The retreat was in a beautiful house run by nuns who allowed us in to that spiritual and serene place. The weekend itself was run by Amy Lawrenson who I have known for a few years through her life coaching, reiki and workshops.

It may all sound like I am a bit of a hippy but it was a great opportunity to step off the treadmill of daily life. I could take some deep breaths and to gain some head space. I was able to see what had been in my mind causing me to lose focus, patience and clarity. We only get one life and as I have blogged before his isn’t a dress rehearsal. Don’t wait for tomorrow to tackle those issues do it now. Don’t hope everything will sort itself out, you have to make a positive change.

I have given myself time to unwind and have a bit of a digital detox (more of that in a later blog) and to refocus. The hard work really starts now when I face the pressures of life. But I can do this. I have the tools and techniques thanks to Amy. I have the mindset to make it happen and above all I have the support from close to home and from the amazing group of women I shared my weekend with.

This might not work for you but we all need to find ways to keep mentally fit, strong and healthy. Find your way or just give yourself some time out and you will feel the benefit.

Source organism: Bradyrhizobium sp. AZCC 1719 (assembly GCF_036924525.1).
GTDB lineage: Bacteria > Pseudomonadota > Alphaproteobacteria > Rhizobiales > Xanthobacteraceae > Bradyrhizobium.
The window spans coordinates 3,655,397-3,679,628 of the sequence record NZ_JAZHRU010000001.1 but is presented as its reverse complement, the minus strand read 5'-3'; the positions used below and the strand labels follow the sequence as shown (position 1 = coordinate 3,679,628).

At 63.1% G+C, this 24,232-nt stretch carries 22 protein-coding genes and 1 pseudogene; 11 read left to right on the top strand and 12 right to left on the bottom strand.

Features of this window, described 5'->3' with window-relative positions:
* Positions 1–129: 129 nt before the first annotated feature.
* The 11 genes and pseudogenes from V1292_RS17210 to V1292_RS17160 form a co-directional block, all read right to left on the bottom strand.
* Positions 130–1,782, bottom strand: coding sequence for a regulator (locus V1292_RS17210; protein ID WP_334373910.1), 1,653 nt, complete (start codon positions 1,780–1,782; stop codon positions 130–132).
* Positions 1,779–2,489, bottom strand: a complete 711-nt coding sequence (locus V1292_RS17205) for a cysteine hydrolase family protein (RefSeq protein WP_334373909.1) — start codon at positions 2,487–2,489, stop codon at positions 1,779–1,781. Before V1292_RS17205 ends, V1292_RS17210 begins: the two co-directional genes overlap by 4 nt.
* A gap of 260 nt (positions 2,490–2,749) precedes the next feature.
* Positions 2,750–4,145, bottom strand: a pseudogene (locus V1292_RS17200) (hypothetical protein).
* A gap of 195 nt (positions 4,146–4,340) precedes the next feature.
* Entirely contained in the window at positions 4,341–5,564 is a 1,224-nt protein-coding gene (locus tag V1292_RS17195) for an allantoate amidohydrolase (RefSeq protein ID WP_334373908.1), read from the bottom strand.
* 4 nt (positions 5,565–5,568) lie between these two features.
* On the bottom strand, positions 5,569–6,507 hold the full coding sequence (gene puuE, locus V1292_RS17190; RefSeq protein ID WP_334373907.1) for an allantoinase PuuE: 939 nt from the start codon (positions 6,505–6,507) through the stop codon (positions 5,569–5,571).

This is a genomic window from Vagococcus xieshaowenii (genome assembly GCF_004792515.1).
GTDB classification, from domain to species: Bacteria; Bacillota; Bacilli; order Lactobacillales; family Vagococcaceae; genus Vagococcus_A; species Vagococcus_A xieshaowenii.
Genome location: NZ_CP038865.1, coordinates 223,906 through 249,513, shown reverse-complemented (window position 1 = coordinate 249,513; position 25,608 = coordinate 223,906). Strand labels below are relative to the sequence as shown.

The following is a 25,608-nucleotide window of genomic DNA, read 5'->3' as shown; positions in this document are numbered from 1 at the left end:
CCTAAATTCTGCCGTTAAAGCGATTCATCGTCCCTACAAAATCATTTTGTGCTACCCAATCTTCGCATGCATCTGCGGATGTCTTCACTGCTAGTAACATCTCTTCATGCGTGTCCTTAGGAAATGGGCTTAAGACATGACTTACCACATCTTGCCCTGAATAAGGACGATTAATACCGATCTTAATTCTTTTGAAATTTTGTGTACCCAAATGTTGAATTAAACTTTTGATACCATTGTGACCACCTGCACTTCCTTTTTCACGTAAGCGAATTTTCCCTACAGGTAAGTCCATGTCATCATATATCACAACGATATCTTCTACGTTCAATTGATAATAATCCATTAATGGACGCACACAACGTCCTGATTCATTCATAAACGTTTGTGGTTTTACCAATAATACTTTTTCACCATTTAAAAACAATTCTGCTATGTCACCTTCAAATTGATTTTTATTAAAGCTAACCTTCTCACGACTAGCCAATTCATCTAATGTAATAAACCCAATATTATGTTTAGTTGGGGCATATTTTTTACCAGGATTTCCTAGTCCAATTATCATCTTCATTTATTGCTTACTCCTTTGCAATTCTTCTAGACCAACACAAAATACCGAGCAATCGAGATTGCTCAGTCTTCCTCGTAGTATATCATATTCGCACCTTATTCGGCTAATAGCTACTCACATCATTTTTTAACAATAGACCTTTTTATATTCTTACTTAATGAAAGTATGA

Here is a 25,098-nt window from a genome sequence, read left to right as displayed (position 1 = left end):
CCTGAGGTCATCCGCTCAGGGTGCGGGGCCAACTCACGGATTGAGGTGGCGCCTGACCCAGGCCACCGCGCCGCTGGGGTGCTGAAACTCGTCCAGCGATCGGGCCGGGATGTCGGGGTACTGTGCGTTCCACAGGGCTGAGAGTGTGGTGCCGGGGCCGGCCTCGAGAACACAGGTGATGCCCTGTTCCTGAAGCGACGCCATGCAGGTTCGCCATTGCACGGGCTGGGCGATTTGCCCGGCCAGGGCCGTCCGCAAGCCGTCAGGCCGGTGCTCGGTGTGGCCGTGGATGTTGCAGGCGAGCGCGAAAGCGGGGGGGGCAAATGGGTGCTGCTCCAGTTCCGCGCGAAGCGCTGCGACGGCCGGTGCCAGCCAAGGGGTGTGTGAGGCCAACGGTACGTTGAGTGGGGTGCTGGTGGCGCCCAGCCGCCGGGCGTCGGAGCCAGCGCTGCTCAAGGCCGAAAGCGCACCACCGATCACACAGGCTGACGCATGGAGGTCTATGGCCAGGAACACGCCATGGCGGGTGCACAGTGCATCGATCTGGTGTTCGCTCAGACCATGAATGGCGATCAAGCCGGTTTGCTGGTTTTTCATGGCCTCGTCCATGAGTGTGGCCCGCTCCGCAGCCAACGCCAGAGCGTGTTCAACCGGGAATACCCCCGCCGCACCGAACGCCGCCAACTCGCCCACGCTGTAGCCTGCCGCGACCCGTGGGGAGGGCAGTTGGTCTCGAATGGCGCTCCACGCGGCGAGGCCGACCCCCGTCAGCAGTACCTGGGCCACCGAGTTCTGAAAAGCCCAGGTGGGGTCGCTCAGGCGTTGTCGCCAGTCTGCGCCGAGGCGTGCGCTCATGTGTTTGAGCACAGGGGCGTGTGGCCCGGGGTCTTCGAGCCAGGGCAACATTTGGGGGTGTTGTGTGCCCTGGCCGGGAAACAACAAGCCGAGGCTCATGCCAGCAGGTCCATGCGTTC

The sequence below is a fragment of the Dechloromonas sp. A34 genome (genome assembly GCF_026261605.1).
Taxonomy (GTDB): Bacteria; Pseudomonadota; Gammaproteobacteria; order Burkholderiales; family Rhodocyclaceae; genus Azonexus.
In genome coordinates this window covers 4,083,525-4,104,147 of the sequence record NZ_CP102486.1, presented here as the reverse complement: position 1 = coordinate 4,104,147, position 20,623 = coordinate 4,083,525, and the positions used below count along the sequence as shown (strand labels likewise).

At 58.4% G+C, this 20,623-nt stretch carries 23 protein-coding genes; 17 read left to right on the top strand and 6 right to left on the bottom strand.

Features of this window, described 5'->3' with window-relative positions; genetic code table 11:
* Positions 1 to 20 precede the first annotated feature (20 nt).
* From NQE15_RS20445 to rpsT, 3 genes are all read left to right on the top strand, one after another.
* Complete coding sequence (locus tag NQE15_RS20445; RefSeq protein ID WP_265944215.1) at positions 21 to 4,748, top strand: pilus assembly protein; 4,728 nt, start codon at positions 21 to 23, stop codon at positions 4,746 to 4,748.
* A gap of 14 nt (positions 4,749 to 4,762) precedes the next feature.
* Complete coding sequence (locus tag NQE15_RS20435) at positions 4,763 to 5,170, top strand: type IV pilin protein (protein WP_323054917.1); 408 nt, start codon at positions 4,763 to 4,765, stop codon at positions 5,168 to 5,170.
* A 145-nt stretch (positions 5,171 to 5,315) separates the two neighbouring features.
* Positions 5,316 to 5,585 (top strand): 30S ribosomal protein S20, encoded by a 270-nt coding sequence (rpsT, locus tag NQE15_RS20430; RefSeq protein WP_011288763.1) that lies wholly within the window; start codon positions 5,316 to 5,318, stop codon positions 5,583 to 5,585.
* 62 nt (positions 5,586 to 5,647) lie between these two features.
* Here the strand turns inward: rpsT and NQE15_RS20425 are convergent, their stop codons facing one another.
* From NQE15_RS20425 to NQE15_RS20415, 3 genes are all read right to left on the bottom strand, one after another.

Posted in happiness, kindness, learning, patience, resilience, training, women | Tagged , , , , , , , | 1 Comment

Back to school

I recently marked two years being a Chartered PR practitioner and it is one of the major achievements in my professional career. I have been committed to my own development for many years. If you think about it if we don’t develop then I would still be faxing press releases out and waiting for the pager to beep.

There is a lot of training and support that is available for comms people to assist their development. You can do things from the comfort of your home or by attending formal sessions in a classroom.

You can tailor it to your own requirements and you can find a mentor to help you define areas for development. You can spend a lot of money or do it with just an investment of time.

With all that how can we decide not to get involved in professional development?

There is a lot of talk about PR as a profession and the need for us to demonstrate it to ensure a seat at the top table. Yet we so often just assume that we can achieve that without any effort or hard work.

Some believe that professional development should be provided during working hours. Businesses and organisations may be supportive but I don’t think many would see hours and hours of time being written off to training. Personal development plans are just that – personal. About you and driven by you.

It is only when we invest in ourselves that we can see PR becoming a recognised profession. One that is learning and constantly developing because those with it are learning and constantly developing.

It is time to look at the opportunities and your personal position and take action.

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Under pressure

I was in the middle of writing another blog when I felt I had to confront the issue that emerged yesterday and last night. I was shocked to see the photograph of a Lush shop with the comments about police. At first I thought it must have been Photoshopped or it was a spoof image that had been created. I think I am still aghast at the fact it has been created.